The disengagement process began on Monday morning after a nearly two-hour telephonic conversation between National
Security Advisor Ajit Doval and Chinese Foreign Minister Wang Yi on Sunday during which they agreed on an expeditious withdrawal of troops from the area. Doval and Wang are special representatives for the boundary talks.
This combination of June 28 (left) and July 6 satellite images provided by Maxar Technologies shows the Galwan Valley along the border between India and China.
The sources said the Indian Army
is not lowering its guard in view of the disengagement process in the area and will continue to maintain high-level of alertness to deal with any eventualities. They said the two armies were expected to hold further talks later this week after the first phase of disengagement process is completed.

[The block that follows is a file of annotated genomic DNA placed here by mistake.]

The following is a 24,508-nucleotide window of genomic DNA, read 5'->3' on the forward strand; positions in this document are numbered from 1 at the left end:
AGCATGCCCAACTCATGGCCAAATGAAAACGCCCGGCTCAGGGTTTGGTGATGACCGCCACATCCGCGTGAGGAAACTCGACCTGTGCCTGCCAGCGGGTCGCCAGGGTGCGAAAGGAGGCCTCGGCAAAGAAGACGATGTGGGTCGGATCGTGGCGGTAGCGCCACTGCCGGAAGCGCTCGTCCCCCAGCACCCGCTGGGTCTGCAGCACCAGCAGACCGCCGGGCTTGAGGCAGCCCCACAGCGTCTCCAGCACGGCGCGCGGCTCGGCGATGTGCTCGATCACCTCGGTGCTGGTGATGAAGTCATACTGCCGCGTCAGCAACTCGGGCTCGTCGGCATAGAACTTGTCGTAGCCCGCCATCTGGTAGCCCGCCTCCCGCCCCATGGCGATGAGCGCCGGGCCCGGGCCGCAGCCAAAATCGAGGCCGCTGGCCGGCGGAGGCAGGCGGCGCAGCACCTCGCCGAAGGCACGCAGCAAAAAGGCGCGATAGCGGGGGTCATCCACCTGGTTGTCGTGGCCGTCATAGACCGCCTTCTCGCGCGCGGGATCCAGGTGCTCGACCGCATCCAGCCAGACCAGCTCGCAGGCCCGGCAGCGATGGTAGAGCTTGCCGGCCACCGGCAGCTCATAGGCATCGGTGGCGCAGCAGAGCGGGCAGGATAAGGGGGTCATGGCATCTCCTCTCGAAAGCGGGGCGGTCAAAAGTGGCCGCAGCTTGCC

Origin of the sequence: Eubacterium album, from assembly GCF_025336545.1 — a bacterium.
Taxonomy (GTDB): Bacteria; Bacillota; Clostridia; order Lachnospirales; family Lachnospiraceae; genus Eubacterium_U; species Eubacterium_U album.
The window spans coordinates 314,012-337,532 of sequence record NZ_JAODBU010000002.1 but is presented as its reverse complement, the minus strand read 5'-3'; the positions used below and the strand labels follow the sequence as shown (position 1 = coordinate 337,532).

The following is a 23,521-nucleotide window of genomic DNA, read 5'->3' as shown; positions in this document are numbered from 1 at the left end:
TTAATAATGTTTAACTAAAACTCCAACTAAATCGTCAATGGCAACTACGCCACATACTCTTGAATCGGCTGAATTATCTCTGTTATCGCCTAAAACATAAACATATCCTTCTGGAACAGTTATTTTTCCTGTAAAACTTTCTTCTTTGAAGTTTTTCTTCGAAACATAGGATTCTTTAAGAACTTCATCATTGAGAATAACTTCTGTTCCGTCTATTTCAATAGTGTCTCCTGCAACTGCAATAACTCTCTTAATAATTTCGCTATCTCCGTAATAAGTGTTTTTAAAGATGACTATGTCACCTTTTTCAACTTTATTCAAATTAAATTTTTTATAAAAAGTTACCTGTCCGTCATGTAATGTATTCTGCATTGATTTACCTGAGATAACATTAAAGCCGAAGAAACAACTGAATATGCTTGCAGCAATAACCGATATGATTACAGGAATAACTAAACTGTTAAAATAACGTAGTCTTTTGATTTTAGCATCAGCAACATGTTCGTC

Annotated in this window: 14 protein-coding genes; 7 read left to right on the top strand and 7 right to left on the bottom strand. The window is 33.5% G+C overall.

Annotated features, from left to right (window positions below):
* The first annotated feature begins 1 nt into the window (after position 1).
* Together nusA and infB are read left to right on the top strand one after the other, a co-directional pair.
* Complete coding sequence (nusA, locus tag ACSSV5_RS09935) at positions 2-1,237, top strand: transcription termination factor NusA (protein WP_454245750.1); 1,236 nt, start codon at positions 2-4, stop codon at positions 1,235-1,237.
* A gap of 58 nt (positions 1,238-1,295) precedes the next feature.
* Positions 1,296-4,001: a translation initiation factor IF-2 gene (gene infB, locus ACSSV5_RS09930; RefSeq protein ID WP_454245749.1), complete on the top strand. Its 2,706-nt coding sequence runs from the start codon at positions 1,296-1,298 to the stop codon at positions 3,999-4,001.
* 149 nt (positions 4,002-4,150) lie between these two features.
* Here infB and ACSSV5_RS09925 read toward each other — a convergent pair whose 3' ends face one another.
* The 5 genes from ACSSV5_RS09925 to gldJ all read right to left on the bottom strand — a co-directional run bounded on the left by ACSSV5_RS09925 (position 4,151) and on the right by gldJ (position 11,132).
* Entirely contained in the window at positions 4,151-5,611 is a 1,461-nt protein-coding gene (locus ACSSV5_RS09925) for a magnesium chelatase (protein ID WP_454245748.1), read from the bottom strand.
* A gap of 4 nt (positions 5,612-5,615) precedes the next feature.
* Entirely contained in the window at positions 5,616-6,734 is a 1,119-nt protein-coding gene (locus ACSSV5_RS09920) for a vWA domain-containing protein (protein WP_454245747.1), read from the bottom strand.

According to the decisions arrived at corps commander-level talks on June 30, the two sides would create a minimum buffer zone of three kilometre in most of the areas where they were locked in a stand-off.
“There has been substantial withdrawal of Chinese troops from Hot Springs and Gogra. The Chinese military has dismantled temporary infrastructure too in the areas,” said a source.
The Chinese military has already removed tents and withdrawn its personnel from Patrolling Point 14 in Galwan Valley, sources said, adding the Indian Army
is carrying out a thorough verification of the Chinese pull-back. On the situation in Pangong Tso, they said a “marginal thinning-out of troops” has been observed in the area.